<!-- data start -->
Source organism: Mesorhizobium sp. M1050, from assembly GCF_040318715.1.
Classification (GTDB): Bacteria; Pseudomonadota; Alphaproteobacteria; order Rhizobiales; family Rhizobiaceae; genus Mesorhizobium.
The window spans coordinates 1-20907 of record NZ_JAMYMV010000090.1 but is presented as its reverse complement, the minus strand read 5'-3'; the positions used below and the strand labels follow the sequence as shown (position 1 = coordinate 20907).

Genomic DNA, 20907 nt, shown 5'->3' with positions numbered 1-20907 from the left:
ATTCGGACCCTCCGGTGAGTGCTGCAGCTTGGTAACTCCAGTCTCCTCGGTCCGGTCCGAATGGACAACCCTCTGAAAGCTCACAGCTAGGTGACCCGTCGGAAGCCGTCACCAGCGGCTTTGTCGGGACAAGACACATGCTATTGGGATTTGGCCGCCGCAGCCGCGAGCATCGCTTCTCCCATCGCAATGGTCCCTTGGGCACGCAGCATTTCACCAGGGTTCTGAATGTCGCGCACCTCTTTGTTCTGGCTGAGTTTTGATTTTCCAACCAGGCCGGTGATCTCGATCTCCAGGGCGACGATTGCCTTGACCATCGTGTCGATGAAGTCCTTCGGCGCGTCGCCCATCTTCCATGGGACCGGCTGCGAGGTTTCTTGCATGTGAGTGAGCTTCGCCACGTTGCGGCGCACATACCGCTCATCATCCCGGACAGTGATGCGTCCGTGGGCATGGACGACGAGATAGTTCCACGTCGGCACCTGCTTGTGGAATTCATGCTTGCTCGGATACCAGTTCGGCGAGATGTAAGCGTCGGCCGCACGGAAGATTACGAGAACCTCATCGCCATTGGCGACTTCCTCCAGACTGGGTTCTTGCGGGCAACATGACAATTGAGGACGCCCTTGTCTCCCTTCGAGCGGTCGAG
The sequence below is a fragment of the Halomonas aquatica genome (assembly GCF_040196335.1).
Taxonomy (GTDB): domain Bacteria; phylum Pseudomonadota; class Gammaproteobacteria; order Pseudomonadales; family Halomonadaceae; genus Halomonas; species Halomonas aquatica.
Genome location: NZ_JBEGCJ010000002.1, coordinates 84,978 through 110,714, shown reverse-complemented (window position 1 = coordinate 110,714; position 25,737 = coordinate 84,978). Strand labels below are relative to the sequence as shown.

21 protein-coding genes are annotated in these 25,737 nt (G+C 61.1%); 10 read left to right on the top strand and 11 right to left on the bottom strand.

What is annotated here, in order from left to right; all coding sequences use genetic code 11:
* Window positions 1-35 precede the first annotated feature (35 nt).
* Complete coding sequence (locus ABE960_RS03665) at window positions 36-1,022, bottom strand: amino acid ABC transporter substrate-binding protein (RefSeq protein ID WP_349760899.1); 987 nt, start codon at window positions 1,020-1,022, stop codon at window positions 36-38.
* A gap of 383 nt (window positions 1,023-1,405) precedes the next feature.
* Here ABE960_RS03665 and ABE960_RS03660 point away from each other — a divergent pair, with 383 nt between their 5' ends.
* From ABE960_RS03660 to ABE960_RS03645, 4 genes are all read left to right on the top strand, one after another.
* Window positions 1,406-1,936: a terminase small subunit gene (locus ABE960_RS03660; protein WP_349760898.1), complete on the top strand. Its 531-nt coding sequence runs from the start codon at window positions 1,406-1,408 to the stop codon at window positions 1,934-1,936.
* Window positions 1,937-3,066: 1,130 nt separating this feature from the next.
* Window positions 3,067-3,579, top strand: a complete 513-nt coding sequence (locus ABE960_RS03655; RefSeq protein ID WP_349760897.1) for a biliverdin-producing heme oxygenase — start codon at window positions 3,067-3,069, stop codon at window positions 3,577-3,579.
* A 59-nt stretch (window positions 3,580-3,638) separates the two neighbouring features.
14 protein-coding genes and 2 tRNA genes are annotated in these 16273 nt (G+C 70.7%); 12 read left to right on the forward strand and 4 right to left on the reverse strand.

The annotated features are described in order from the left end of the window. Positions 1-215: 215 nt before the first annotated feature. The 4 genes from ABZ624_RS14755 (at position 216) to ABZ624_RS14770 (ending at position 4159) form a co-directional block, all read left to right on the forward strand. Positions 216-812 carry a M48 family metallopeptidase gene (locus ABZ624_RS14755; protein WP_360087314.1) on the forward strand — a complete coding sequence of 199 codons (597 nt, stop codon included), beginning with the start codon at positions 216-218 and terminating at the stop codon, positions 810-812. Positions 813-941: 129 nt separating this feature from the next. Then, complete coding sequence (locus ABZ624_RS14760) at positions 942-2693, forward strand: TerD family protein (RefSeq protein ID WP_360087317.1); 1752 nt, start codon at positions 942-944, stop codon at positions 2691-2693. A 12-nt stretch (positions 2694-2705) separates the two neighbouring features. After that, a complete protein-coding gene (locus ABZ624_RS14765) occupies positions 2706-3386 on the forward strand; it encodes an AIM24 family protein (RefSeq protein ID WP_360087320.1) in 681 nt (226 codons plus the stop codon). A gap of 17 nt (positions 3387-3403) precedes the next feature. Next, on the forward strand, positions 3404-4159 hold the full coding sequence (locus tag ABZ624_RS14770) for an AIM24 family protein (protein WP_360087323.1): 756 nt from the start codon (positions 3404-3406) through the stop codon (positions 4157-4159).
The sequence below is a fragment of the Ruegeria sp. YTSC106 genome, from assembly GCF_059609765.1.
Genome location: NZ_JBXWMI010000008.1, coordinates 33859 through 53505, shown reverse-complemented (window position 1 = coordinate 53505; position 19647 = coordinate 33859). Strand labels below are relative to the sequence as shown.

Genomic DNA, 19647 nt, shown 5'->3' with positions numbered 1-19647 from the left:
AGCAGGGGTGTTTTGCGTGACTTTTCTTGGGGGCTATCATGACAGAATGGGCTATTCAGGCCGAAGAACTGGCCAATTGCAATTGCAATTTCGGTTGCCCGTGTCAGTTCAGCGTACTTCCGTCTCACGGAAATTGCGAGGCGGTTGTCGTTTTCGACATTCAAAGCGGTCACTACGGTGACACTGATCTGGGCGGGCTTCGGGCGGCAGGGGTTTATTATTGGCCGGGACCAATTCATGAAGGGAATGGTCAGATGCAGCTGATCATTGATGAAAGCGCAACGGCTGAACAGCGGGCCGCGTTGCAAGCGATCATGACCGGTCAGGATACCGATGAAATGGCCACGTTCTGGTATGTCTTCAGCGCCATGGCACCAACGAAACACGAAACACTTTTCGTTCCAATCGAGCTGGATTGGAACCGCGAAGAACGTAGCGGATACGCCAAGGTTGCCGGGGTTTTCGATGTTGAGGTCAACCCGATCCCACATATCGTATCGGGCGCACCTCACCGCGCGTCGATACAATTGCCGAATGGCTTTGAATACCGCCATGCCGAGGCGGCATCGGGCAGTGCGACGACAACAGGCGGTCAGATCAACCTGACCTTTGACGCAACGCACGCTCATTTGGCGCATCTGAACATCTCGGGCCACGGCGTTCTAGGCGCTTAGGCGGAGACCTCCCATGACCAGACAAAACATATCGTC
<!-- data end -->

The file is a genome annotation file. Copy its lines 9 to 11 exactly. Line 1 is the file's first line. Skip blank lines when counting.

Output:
21 protein-coding genes are annotated in these 25,737 nt (G+C 61.1%); 10 read left to right on the top strand and 11 right to left on the bottom strand.

What is annotated here, in order from left to right; all coding sequences use genetic code 11:
* Window positions 1-35 precede the first annotated feature (35 nt).